Firefighter repurposing hoses into pet toys – Spectrum News 1

PERRY, Ohio — Michael Fearing has been a firefighter for more than 30 years. 

What You Need To Know

  • According to the EPA, nearly 300 million tons of trash entered U.S. landfills in 2018, nearly five pounds per person per day
  • A firefighter in northeast Ohio is working to do his part to keep what he can out of the landfills
  • He launched Hound Hose in 2019 to repurpose decommissioned fire hoses

He said a typical fire hose lasts 10-15 years. They get pressure tested each year and if they fail; they have to be replaced.

Over the years, Fearing has watched thousands of feet of used fire hose enter landfills.

“I’ve probably disposed of miles and miles of hose. And it was always like, it’s kind of heartbreaking,” said Fearing, a lieutenant at the Concord Fire Department. “Why are we, you know, we’re putting this into landfills and it cost taxpayers a lot of money to begin with and, of course, things wear out right? You can’t get around that, but just always brainstorming like what can we use this for?” 

Being an advocate for the environment, he got creative. Instead of adding to the already full landfills, he works to keep material out.

In 2019, he launched Hound Hose. He takes old firehoses and repurposes them into handmade dog and cat toys. He ships worldwide and is always looking for more wholesaler partnerships. 

“We don’t want to put anything there anymore,” said Fearing. “We don’t want to lose our forests and our waterways to just junk and garbage because we don’t have any other place to put it.”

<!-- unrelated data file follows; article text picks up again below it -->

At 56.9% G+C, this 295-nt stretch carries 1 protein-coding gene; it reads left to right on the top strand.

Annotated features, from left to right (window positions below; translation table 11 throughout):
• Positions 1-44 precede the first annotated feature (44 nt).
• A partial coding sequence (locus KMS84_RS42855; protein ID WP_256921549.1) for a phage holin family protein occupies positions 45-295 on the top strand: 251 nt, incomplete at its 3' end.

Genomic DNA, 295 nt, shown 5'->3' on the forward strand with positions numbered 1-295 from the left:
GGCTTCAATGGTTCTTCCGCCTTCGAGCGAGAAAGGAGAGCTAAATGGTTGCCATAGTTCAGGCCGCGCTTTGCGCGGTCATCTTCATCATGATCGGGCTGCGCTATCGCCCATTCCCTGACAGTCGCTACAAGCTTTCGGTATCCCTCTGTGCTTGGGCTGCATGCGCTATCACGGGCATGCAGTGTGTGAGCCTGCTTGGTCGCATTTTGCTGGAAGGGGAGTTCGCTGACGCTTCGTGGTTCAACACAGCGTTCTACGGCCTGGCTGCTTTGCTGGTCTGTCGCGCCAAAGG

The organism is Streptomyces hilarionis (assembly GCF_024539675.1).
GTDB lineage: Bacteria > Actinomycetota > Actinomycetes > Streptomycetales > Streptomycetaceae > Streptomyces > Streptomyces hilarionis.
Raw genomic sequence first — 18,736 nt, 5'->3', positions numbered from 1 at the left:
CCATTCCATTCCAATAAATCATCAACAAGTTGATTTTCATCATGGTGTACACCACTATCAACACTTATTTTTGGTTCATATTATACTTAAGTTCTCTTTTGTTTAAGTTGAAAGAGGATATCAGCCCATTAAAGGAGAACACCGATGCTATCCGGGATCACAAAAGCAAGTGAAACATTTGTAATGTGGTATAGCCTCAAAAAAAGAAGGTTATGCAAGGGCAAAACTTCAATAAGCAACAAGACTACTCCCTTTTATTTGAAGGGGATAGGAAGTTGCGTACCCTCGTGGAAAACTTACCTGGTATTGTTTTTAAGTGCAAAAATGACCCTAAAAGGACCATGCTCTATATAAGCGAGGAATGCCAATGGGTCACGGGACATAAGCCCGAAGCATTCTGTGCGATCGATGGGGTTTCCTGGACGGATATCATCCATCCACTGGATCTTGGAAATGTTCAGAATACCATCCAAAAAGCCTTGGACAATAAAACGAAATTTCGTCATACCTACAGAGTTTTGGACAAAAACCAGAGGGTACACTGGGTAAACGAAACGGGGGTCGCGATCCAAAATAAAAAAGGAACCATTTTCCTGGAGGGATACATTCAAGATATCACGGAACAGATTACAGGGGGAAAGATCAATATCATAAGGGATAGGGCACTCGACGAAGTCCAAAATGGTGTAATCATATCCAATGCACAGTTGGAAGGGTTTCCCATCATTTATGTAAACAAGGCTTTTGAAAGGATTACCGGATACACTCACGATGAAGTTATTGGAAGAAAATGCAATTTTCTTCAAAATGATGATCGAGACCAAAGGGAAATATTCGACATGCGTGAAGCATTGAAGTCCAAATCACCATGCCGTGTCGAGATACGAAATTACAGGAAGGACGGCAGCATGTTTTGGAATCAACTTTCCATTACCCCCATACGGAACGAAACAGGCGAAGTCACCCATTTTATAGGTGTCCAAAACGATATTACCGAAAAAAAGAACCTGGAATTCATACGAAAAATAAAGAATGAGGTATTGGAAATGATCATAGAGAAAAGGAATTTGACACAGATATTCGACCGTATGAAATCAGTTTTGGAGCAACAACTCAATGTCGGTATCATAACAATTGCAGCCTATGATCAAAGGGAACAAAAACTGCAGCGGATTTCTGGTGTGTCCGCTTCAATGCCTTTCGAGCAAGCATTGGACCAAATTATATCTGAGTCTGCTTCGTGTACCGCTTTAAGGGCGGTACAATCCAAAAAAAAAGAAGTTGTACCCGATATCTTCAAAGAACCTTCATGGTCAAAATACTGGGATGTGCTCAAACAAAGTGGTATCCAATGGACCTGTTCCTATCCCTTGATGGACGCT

Scientists estimate that material like fire hoses can take hundreds of years to break down. By giving it a new life, Fearing hopes to make some positive change.

“Everything can be upcycled and repurposed,” said Fearing. “And we’re really firm believers in repurposing things. We do it in our lives and then with our products.”

In his day job as a firefighter, he sees a lot of destruction. He said his side job is his escape.

“I get to do this and actually sleep at night, which is a nice change sometimes. So yeah, this is the retirement plan,” said Fearing. “Someday, that’s the big picture. Ultimately, a big shop selling lots of Hound Hose with all the different styles. And we have firefighters, police and veterans as our employees.” 

He works with a fire hose that was once used to save a life, it’s now helping save the planet. 

“We need to take care of our environment and keep things good and pretty and nice and healthy for the next generation,” said Fearing. “We’re making a little micro-step with what we’re doing with these Hound Hoses. But it’s a start, right? And if we save a little bit and prevent, you know, a couple 100 feet of this fire hose from going into a landfill, we’re doing our part and you know, we’re happy about it, we feel good about it.”

Fearing takes fire hose donations. For more information on Hound Hose, click here. 

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